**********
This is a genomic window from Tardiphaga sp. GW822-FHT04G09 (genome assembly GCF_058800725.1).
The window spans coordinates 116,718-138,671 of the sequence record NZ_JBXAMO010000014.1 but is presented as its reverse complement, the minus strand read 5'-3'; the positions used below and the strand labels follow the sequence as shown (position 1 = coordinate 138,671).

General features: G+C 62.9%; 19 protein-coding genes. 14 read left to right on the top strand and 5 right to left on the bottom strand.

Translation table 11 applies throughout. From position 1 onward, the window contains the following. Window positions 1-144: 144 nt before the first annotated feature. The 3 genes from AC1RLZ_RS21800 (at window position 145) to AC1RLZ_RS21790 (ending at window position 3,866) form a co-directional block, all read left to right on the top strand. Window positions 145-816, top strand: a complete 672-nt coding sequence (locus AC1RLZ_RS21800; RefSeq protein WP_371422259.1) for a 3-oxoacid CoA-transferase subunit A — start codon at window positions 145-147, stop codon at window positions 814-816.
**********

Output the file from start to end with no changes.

This is a genomic window from Tardiphaga sp. GW822-FHT04G09 (genome assembly GCF_058800725.1).
The window spans coordinates 116,718-138,671 of the sequence record NZ_JBXAMO010000014.1 but is presented as its reverse complement, the minus strand read 5'-3'; the positions used below and the strand labels follow the sequence as shown (position 1 = coordinate 138,671).

General features: G+C 62.9%; 19 protein-coding genes. 14 read left to right on the top strand and 5 right to left on the bottom strand.

Translation table 11 applies throughout. From position 1 onward, the window contains the following. Window positions 1-144: 144 nt before the first annotated feature. The 3 genes from AC1RLZ_RS21800 (at window position 145) to AC1RLZ_RS21790 (ending at window position 3,866) form a co-directional block, all read left to right on the top strand. Window positions 145-816, top strand: a complete 672-nt coding sequence (locus AC1RLZ_RS21800; RefSeq protein WP_371422259.1) for a 3-oxoacid CoA-transferase subunit A — start codon at window positions 145-147, stop codon at window positions 814-816.